Wired magazine's Danger Room blog has chronicled some of the issues surrounding the HTT program here, here, and here.

A Human Terrain Team handbook, issued by the Army's Training and Doctrine Command in September, is posted here.

-- Sebastian Sprenger

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December 11, 2008 at 5:00 AM

President-elect Barack Obama will meet today in Chicago with former Secretaries of State James Baker and Warren Christopher, Chairmen of the National War Powers Commission.

This bipartisan panel , whose members include Lee Hamilton, former Attorney General Edwin Meese, Abner Mikva, former National Security Adviser Brent Scowcroft, Anne-Marie Slaughter -- dean of the Woodrow Wilson School of Public and International Affairs at Princeton -- and former Deputy Secretary of State Strobe Talbott, reviewed and made recommendations about the War Powers Act. Their report was released in July 2008. The meeting is being held at the request of the commission members.

In addition, Vice President-elect Joe Biden will be in Washington on Thursday and will have a private working breakfast with retired Marine Gen. Jim Jones, Obama's choice to be national security adviser, and Sen. Hillary Clinton, who is slated to become secretary of state. 

-- Chris Castelli

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December 11, 2008 at 5:00 AM

Adm. Michael Mullen, chairman of the Joint Chiefs of Staff, believes the global financial crisis will force the Pentagon to “squeeze” its budget.  In addition, the Pentagon's No. 1 officer passed up an opportunity during yesterday's press conference to support the Air Force's bid to buy additional F-22A fighters.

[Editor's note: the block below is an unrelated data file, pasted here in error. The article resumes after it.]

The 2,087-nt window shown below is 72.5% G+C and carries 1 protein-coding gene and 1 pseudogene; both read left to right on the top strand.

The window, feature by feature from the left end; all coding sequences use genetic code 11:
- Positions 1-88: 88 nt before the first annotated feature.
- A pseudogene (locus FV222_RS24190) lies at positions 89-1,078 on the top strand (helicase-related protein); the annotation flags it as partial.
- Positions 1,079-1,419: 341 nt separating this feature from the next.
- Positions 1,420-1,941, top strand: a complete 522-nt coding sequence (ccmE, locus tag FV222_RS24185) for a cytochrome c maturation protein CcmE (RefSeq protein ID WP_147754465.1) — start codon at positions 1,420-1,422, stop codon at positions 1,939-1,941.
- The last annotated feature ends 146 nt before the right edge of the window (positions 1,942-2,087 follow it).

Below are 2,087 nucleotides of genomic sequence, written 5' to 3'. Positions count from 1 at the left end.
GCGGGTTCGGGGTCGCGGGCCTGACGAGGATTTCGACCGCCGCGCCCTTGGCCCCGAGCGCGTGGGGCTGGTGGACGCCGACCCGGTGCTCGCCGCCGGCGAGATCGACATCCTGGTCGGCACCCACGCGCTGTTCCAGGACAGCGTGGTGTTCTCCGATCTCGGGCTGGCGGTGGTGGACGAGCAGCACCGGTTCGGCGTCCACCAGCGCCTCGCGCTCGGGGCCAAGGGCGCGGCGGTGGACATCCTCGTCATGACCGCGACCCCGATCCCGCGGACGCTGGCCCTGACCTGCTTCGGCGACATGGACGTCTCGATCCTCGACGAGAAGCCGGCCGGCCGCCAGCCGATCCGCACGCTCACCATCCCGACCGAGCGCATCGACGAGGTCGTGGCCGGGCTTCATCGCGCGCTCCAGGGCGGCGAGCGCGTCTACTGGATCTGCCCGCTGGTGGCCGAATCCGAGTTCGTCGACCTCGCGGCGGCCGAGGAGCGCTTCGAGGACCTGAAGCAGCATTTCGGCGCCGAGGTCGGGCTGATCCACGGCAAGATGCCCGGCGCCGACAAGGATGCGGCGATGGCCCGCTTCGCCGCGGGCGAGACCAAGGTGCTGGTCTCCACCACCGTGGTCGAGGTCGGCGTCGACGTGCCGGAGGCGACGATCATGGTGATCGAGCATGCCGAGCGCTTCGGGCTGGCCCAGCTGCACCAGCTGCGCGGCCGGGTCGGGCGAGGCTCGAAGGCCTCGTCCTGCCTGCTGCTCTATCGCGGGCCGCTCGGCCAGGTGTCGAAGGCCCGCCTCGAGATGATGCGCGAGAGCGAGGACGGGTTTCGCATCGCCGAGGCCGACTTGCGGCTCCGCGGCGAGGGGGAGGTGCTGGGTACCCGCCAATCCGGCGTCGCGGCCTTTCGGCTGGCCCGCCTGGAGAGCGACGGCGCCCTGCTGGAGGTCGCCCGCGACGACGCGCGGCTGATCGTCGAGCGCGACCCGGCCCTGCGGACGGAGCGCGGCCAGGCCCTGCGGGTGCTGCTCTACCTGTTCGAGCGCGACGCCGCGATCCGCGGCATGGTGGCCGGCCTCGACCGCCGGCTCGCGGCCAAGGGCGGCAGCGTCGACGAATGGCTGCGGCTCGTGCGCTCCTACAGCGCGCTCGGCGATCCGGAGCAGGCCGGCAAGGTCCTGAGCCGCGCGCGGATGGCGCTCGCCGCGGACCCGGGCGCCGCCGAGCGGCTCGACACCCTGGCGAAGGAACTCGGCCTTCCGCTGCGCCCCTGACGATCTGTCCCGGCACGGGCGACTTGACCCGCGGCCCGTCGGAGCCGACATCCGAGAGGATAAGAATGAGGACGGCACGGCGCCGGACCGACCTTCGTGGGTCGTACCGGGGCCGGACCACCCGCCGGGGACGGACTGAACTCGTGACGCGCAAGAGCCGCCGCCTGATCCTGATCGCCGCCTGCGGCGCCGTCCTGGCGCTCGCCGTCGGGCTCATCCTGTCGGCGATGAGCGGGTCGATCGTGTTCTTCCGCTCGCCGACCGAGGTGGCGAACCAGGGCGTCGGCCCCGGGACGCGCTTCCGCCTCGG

ADM. MULLEN: I think it's very clear from, obviously, President- elect Obama's public statements, also Secretary Gates, to look at -- to take a very, very intense, focused, comprehensive view at what we're buying -- and from that perspective, I think that's very healthy. 

And I say that -- also, I'm obviously discouraged by the lack of cost control that we've got in so many -- in so many of our programs. And we are going to have to get a grip on that, or we will not be able to buy them. It's very clear to me. We won't be able to buy them, and we won't be able -- or we won't be able to buy them in the quantity we need.
 
I am -- I'm very concerned about the global financial crisis and its impact globally on security. I think it will impact on security over a period of time, and we have to recognize that. I think it's important for all of us in the Defense Department to squeeze our budgets, to draw in where we can, and for leaders to commit to that and certainly recognize that there are challenges out there which we'll continue to have to resource.
 
Q:     Do you think, for instance, of the biggest military needs -- say the F-22, the most expensive fighter plane ever made?